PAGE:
From Publishers Weekly
An addition to the "Once Upon..." series (Once Upon a Dream, etc.), this anthology of magical stories is anchored once again by the prolific Roberts. All four entries have the vaguely mystical feel of the fairy tale and the connecting conceit of the rose. The best of the lot is Willman's "The Fairest Rose," a quest narrative with a winning heroine who displays a strength of will that surprises even herself. The weak link is "The Roses of Glenross," by Langan. Featuring a pair of battle-scarred lovers recuperating in a haunted Scottish abbey, the story is tainted by inconsistent characterizations and a contrived rose motif. Roberts deftly conjures a fantasy world of ice and snow in "Winter Rose," but her chilly tale lacks the fiery romantic tension typical of her writing. Finally, Jill Gregory's "The Rose and the Sword" is an engaging but slight quest narrative; the hero and heroine achieve their ends too hastily and learn very little from their journey. The rose motif ties this anthology together better than many similar projects, but none of the selections are outstanding. Although each of the contributing authors has a loyal fan base who will be pleased by this book, this isn't a worthy introduction to their work. (Oct. 2)Forecast: With Roberts's name emblazoned on the cover in large print, this mystical anthology will sell, especially among avid readers of historical romance and fans of fantasy.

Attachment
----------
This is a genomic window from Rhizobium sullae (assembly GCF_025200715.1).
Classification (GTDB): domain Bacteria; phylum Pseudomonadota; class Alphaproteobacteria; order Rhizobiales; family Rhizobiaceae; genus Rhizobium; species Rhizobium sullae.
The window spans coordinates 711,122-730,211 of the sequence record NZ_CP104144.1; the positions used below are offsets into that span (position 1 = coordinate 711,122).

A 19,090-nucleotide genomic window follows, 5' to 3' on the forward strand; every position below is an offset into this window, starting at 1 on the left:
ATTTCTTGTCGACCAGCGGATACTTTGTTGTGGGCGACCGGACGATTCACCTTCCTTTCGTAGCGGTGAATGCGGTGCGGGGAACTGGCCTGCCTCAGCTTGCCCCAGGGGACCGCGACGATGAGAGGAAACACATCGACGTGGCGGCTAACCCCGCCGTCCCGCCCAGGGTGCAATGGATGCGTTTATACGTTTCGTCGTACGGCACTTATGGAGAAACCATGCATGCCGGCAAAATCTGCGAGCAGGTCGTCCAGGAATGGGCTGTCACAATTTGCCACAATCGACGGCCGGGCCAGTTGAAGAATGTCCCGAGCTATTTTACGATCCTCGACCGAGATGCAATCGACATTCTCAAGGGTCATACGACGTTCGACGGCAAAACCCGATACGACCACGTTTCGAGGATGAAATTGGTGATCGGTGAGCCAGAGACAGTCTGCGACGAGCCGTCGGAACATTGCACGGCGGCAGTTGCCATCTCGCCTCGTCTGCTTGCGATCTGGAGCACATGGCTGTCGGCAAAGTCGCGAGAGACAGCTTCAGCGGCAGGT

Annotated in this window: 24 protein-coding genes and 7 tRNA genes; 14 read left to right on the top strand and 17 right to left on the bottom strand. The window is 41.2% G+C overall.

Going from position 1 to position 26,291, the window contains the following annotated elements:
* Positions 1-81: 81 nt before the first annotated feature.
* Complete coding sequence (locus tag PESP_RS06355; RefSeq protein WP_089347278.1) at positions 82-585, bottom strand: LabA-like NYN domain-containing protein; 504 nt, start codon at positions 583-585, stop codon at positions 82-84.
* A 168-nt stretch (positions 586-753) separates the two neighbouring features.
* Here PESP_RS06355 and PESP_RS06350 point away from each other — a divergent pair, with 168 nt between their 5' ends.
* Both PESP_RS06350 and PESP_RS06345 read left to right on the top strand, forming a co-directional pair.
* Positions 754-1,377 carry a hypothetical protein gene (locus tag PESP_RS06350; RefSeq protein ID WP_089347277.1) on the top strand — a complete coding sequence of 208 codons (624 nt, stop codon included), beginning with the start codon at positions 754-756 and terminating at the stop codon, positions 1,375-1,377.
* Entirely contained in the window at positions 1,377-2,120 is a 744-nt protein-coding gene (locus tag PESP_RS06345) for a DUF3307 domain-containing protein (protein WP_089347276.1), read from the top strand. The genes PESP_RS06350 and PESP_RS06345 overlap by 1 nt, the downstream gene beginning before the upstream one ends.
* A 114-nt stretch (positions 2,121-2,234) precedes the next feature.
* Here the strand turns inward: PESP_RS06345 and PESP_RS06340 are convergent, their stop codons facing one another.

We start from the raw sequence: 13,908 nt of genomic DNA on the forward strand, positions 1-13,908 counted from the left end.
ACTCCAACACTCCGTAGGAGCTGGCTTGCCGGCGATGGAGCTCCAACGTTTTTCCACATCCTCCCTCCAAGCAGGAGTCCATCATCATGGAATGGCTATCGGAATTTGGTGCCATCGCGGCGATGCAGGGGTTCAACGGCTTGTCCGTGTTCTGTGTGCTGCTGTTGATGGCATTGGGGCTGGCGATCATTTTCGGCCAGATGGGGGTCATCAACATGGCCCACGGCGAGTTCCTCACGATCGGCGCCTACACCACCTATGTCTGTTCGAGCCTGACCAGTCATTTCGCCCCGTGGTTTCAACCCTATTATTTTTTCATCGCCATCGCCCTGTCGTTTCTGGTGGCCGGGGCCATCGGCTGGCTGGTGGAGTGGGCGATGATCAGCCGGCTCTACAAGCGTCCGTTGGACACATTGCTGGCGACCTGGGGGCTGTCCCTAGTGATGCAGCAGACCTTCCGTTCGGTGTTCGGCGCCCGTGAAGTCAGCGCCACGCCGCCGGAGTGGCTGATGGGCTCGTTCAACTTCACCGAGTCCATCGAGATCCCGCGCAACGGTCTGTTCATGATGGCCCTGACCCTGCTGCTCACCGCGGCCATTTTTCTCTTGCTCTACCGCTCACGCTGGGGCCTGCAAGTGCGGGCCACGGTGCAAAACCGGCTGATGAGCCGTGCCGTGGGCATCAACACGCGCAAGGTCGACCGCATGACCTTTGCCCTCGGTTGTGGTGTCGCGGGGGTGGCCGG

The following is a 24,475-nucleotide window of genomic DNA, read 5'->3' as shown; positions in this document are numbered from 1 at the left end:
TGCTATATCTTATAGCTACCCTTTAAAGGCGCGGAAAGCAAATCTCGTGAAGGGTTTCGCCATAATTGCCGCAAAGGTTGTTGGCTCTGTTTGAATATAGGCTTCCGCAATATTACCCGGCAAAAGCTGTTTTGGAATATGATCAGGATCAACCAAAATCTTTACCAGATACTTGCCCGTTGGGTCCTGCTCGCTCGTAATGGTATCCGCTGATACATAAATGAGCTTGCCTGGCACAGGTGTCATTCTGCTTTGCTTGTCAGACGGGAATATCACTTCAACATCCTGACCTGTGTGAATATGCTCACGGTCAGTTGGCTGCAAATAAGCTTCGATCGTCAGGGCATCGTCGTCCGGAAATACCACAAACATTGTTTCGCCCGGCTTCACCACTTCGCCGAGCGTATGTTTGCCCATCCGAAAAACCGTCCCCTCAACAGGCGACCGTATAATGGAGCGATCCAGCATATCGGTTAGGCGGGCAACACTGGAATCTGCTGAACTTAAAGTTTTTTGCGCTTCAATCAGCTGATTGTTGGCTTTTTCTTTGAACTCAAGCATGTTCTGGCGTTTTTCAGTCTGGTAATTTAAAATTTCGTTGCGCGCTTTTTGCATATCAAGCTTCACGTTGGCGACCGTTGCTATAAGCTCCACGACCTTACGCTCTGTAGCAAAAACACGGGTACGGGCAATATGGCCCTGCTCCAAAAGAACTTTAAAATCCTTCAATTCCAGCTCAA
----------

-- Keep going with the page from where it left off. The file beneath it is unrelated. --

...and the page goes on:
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Roses link four novellas by four romance writers. The best is Roberts' powerful fairy tale of a kingdom imprisoned in ice and snow that features a wounded hero from another land who appreciates all that the young hardworking queen does for her people, even risking her own life to magically heal those who need it. Marianne Willman's story is about the daughter of a king hidden from the evil sorceress queen by means of an amulet forged with rose petals. Jill Gregory's tale is of a princess who, upon her twentieth birthday, will lose the protection that has kept her hidden from the evil sorcerer who had slain her family. Her only hope of surviving is to marry a man with a magical sword. Ruth Ryan Langan tells of a mute girl in war-torn Scotland and a wounded warrior. As with all collections, some stories will appeal more to some readers than to others. Diana Tixier HeraldCopyright © American Library Association. All rights reserved